W&L Faculty Explore Possibilities for Students in Greenland
With Washington and Lee University exploring ways to reimagine international education, three members of the W&L faculty recently traveled to Greenland to investigate possible connections there for internships, student projects and spring term abroad courses.
Chris Connors, the William E. Prichard III ’80 Professor of Geology, joined Elizabeth Oliver, the Lewis Whitaker Adams Professor of Accounting, and Robert (Rob) Straughan, associate dean of the Williams School of Commerce, Economics, and Politics and professor of business administration on the exploratory trip.
Their interest stemmed from conversations with Anne Mette Christiansen, who came to W&L for one semester from Denmark as the Robert A. Mosbacher Visiting Scholar in Business Administration in 2009. Since that time, she has worked in Greenland, building a strong network in both business and government. She provided Oliver, Straughan and Connors with introductions to the Greenland Department of Business and Enterprise, the Katuaq Cultural Center, Visit Greenland and other business and government officials.
All three faculty were exploring the potential for student internships in Greenland, with Connors focusing on geology students and Oliver and Straughan focusing on business and not-for-profit interests. “We believe we may have two to four internship opportunities for W&L students maybe as early as next summer,” said Straughan.
One potential internship would place a geology student and a business student with the same entity—the Ilulissat Icefjord, one of a small number of UNESCO World Heritage sites around the world. The geology student would help build a website by putting technical information into layman’s terms, while the business student would research the value of the World Heritage designation to the tourism market in that locale.
“We think that wherever we place students, there need to be two students in each place,” said Oliver. “And they have to be the right students who really want this kind of unusual experience because of the challenges they will face. Nuuk, the capital of Greenland, has 15,000 residents, and towns have no connecting roads. As a result, mobility and communication are more limited than our students experience here in the United States.”
“A few students have expressed an interest in these internships, and I like to think that some of our more ambitious students would find this to be a unique opportunity,” said Straughan.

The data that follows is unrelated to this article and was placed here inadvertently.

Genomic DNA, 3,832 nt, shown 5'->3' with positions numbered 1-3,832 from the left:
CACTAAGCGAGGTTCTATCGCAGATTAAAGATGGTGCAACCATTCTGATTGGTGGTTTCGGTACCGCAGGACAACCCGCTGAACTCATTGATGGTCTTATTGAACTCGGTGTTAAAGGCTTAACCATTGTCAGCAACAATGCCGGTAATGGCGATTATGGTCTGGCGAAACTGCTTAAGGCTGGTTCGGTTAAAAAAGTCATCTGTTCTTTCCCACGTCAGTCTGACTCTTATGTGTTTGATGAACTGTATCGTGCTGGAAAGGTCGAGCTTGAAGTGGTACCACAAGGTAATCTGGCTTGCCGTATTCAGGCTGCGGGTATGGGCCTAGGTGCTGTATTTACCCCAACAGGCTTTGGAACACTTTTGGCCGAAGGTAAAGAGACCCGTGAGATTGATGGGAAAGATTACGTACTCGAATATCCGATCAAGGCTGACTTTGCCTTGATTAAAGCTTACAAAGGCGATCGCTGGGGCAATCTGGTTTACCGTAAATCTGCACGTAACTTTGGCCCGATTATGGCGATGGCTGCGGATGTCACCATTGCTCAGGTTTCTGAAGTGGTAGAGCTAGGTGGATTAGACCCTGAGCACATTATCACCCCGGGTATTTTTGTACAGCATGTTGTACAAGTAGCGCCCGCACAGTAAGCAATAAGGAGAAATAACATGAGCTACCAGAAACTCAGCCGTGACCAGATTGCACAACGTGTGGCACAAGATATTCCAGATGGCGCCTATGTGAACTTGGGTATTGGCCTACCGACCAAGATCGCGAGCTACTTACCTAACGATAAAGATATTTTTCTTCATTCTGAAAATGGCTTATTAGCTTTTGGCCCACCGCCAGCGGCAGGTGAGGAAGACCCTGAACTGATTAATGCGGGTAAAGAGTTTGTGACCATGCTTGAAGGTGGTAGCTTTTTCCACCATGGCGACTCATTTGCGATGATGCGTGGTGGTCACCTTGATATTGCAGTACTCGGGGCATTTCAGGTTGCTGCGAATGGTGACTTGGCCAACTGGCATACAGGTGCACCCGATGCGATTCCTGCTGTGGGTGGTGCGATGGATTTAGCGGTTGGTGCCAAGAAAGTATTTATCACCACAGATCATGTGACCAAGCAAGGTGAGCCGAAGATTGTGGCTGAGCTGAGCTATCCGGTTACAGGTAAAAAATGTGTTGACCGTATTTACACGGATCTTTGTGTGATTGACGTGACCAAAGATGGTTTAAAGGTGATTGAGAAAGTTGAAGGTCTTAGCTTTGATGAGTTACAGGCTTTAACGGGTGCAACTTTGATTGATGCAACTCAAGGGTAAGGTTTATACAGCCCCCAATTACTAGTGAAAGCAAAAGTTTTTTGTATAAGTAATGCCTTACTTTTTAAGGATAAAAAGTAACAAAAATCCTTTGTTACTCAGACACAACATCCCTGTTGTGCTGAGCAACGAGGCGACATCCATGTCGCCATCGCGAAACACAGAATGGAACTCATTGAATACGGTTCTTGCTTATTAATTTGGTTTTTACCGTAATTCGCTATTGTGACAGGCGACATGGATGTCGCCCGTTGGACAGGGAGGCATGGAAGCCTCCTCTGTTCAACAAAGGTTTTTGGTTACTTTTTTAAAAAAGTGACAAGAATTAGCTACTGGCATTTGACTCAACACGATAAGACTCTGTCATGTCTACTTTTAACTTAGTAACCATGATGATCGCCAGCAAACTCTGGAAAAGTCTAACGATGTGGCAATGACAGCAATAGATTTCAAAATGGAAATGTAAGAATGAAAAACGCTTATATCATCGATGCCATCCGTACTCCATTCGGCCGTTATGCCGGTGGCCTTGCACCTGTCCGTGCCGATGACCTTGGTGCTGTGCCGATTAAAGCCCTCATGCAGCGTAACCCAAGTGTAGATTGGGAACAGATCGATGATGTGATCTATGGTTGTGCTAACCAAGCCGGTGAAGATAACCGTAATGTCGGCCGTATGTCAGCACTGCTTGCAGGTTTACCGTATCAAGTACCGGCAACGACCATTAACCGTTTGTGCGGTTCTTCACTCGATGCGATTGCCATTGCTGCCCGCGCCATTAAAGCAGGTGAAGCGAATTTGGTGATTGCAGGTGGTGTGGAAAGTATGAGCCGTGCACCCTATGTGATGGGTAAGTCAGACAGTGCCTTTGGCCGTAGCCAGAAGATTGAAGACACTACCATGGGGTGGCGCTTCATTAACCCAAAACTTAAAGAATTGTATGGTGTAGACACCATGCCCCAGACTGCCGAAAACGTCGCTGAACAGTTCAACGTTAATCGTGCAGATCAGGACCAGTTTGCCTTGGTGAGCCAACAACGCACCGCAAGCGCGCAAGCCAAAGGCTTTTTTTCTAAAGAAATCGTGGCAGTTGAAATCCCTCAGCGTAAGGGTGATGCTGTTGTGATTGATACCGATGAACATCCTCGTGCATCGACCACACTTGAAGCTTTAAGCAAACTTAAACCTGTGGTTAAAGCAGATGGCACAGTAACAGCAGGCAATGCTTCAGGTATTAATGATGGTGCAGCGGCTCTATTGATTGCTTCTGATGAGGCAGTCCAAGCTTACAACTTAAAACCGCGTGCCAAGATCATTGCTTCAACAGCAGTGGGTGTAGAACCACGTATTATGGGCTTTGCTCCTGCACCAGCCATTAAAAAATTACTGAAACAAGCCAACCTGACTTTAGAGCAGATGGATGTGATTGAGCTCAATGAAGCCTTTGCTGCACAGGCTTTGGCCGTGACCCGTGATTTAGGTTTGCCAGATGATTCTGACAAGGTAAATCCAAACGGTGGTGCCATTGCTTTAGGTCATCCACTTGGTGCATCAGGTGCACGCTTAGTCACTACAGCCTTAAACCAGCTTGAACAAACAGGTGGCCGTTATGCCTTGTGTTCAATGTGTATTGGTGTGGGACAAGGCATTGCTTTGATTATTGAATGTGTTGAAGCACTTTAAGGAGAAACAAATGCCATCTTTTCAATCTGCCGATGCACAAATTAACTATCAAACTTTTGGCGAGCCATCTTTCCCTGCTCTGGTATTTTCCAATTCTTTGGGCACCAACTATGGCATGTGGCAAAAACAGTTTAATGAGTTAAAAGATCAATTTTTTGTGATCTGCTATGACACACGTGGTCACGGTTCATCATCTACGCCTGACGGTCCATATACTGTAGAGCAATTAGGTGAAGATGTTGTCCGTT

Straughan and Oliver also identified four or five W&L Student Consulting projects during their trip, and have students working on some of them already this term.
“One of the things we’ve learned from our student consulting projects in Brazil is that the students get very excited about working on international projects that are much broader,” said Oliver. “We even talked this year about making the majority of the projects international and keeping just a few local projects.”
Straughan described Greenland as a once-in-a-lifetime opportunity for students. “It’s not often that you can get in at exactly this sort of moment in a country’s history,” he said.
Significant offshore oil exploration is occurring now in Greenland, and projects have progressed considerably to develop mining of rare earth and other minerals that are known to exist there, although the country is concerned about the potential environmental consequences. According to Straughan, decisions Greenland makes in the next five or ten years could have an impact all the way from rapid economic growth to independence from Denmark.
Greenland is both developed and undeveloped. The infrastructure, government and Greenlanders’ sophisticated sense of social responsibility can be attributed, in part, to the influence of Denmark, which heavily subsidizes the country. It is much like other European countries, but it also has indigenous people whose lives are very different. Because of the climate and geography, almost nothing can be grown so, apart from what can be hunted or fished, most items need to be shipped in from Denmark or elsewhere.
“When we went to the smaller communities in Greenland it was like stepping back in time,” said Oliver. “We saw infrastructure such as electricity and the public bath houses where everybody can go and bathe, and stores stocked with items from Denmark. And then there were sled dogs chained among the rocks. So the contrast of developed and undeveloped was amazing. It’s a really odd and wonderful mix.”
While the clients that the student consultants are working with may be based in larger towns like Nuuk and Ilulissat (population 4,500), the impact may reach to the many small communities, such as Oqaatsut (population 50) and Qeqertarsuaq (population 900). “We traveled by boat to Oqaatsut and Qeqertarsuaq,” said Straughan. “There are potential opportunities for adventure and cultural tourism and traditional arts and crafts in these and other small communities, which could provide a broader range of economic opportunities for the residents.”
As a geologist, Connors was interested in the possibility of accessing data associated with Greenland’s offshore oil exploration to help his students in their honors theses. But he ruled out a spring term course in Greenland, citing the challenges the weather presents in April and May. He will consider taking students on summer research trips either to Greenland or to Iceland in the summer, which the three visited en route to Greenland.
Oliver and Straughan were supported by the Crawford Endowment Fund, established in 2007 by Andrew D. “Drew” Crawford ’96. “The other indirect fund that impacted this was the Robert A. Mosbacher Fund for International Lecturers and Visitors which brought our Danish colleague to Washington and Lee four years ago, and which has continued to pay off for us and our students” said Straughan.